Russia May Scrap Ruble for New Customs Union Currency
From: Business Week
“I won’t exclude a transition to a common currency union with these countries in the future,” Igor Shuvalov said at a Moscow conference today. The currency alliance will be modeled on the European Union, which created a new unit rather than using an existing one, he said, though no talks have been held.
Russia and two former Soviet neighbors plan to create a single economic market by 2012 after their customs union took effect on Jan. 1. A new currency is “the next logical step” after economic union, Shuvalov said without giving a timeframe.
Russia has sought to promote regional currencies in trade and diversify its reserves, the world’s third-largest stockpile, to reduce risks posed by the dominance of the dollar. President Dmitry Medvedev last year questioned the dollar’s future as a reserve currency and called for a mix of regional currencies to make the world economy more stable. He said a new supranational currency could reduce vulnerability to movements in the dollar.
The world’s biggest energy supplier may eventually begin selling oil in rubles, Finance Minister Alexei Kudrin said on Jan. 22.
The ruble strengthened 0.2 percent to 34.6142, a 14-month high, against the central bank’s target euro-dollar basket in today’s trading. The Russian currency gained 0.6 percent to 40.4529 per euro,the strongest since Dec. 25, 2008, while slipping 0.3 percent to 29.8394 against the dollar.
The central bank steers the ruble against the basket to limit fluctuations that hurt exporters and used a floating corridor of 35 to 38 against the basket between August and February for its daily foreign-currency moves.
Investors have pared bets that the ruble will weaken, with non-deliverable forwards showing the currency at 30.10 per dollar in three months compared with an NDF of 30.21 on March 4. The contracts are a guide to expectations of currency movements as they allow foreign investors and companies to fix the exchange rate at a particular level in the future.
The three countries will need gradually to increase trade in national currencies before switching to a common exchange unit, Andrei Kostin, head of VTB Group, Russia’s second-largest lender, said at today’s conference to mark Russia assuming the rotating chairmanship of the Commonwealth of Independent States.
“This will be a natural step to take since the three countries don’t need visas and share the same language --capital movement would remain the only factor in the way of economic integration,” Alexei Moisseev, senior economist at Renaissance Capital in Moscow. “Forming a new currency would take at least five years, assuming they go ahead with it.”
VEB, Russia’s state development bank, has begun settling accounts with Ukrainian companies in Russian rubles, Chief Executive Officer Vladimir Dmitriev said at the conference.
Russia has agreements that allow the use of the ruble and yuan in cross-border trade, First Deputy Central Bank Chairman Alexei Ulyukayev said in October. It is also in talks with India and Brazil to use their currencies in trade, he said.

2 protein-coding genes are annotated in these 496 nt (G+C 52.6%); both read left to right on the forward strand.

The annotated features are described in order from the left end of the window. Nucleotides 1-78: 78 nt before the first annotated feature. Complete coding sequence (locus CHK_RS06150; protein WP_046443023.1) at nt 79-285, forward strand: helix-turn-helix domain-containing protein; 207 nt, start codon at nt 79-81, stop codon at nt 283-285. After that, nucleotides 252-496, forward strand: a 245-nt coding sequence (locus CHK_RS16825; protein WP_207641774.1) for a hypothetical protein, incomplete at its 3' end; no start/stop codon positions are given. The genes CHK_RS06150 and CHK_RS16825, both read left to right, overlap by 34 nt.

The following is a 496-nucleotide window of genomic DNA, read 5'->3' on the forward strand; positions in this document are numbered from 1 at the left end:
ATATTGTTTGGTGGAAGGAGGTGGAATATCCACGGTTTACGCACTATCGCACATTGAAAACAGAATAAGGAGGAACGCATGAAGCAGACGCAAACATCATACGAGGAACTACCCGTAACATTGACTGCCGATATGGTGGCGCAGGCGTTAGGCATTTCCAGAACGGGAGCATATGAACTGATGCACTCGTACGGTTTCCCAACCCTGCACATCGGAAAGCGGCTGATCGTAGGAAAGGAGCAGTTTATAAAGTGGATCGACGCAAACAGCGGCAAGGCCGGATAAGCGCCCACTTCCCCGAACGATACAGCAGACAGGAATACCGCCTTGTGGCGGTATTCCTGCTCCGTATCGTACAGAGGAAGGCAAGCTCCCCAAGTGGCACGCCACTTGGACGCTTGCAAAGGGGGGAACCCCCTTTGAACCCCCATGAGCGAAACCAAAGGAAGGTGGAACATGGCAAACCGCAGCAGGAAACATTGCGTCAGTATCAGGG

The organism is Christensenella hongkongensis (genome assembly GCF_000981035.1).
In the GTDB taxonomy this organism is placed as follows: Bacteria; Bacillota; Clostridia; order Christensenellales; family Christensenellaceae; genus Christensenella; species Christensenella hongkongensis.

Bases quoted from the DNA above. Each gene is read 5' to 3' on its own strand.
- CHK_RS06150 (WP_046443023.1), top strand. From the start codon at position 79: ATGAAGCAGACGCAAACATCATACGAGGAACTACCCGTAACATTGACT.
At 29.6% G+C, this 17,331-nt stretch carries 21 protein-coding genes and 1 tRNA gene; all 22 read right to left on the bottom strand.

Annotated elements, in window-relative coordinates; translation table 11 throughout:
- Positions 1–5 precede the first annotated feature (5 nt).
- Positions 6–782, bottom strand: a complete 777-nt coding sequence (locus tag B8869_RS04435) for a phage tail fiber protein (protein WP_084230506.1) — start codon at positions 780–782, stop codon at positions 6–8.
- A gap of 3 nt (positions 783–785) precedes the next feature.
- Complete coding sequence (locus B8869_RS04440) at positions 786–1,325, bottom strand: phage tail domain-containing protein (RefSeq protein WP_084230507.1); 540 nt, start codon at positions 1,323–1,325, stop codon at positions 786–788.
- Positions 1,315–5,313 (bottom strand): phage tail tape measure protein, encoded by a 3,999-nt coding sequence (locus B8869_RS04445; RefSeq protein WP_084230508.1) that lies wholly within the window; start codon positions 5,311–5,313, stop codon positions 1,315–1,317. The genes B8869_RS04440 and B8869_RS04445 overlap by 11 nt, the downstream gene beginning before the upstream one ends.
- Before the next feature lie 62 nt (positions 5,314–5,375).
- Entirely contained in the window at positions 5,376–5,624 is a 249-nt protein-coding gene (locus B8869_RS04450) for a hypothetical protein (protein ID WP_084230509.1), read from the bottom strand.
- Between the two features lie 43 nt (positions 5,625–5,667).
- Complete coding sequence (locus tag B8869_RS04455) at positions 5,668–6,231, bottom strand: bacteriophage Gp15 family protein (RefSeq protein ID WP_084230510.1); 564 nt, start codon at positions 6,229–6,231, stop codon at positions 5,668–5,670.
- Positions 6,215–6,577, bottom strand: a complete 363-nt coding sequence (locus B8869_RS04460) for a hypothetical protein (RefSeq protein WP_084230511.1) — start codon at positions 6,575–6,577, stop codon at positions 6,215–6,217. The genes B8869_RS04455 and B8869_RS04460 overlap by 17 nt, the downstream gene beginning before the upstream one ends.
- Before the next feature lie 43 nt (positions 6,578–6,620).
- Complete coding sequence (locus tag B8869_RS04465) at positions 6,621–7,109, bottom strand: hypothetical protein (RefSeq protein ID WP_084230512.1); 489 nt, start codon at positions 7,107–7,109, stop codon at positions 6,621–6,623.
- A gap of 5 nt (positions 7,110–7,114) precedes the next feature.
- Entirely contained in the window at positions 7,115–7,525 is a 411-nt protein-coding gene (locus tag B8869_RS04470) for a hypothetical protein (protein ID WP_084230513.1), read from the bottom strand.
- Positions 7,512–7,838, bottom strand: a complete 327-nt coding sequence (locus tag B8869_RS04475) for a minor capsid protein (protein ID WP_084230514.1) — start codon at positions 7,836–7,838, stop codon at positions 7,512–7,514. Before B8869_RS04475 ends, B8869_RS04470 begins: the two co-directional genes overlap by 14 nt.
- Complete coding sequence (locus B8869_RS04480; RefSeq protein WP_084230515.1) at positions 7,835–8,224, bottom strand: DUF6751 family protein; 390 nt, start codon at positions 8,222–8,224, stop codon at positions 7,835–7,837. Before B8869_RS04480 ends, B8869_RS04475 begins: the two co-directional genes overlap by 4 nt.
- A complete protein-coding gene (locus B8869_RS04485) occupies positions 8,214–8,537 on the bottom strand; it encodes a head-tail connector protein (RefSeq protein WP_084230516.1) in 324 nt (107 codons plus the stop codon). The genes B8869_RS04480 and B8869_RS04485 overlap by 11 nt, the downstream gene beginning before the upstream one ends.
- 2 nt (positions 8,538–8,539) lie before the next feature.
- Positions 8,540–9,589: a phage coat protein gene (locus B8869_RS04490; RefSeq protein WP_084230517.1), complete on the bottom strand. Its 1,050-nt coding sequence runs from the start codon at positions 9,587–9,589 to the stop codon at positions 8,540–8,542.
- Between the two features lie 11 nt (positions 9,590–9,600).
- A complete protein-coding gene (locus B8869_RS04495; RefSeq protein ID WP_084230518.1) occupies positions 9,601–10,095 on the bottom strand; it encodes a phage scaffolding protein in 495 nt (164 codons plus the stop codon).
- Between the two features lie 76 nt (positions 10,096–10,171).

Belarus and China agreed in March 2009 to a $2.9 billion currency swap to facilitate trade between the two countries. The three-year accord is worth 20 billion yuan, or 8 trillion Belarusian rubles, and may be prolonged by mutual consent.
Russia’s central bank isn’t considering similar currency swaps because the yuan is too “insular” for swaps, Sergei Shvetsov, head of financial operations at Bank Rossii, said in an interview on Dec. 10.
The world will probably have “five or six currency unions” similar to the euro region over the next decade to challenge the dollar and help facilitate trade and reduce exchange-rate volatility, Arkady Dvorkovich, President Dmitry Medvedev’s senior economic adviser, said in a speech last year.
Four Gulf states are working toward a single currency which may see them step away from a dollar peg. The board of the monetary council that will determine the new system is made up of the central bank governors of Kuwait, Saudi Arabia, Bahrain and Qatar. Oman and the United Arab Emirates have opted out.
For the ruble to gain wider acceptance, Russia will have to sell more sovereign domestic debt and more of its main exports, oil and natural gas, in its own currency, Dvorkovich said.
The central bank has started buying Canadian dollars and securities, Ulyukayev said in January. Russia’s reserves were previously made up of 47 percent U.S. dollars, 41 percent euros, 10 percent pounds and 2 percent yen. Bank Rossii is also discussing the possibility of buying Australian dollars, Chairman Sergei Ignatiev said
Energy, including oil and natural gas, last month accounted for 64 percent of Russia’s exports to the CIS, a grouping of post-Soviet nations, the Federal Customs Service said in a report today. Machinery and other manufactured equipment made up 21.5 percent of CIS imports into Russia, while metals accounted for 19.8 percent, according to the report.
17-Year-Old Chatroulette Founder:
'Mom, Dad, the Site Is Expanding'
SPIEGEL ONLINE: Andrey, you're 17 and still in school. How much pocket money do you get from your parents?
Ternovskiy: A thousand rubles a week, that's about 25 euros. Why do you ask?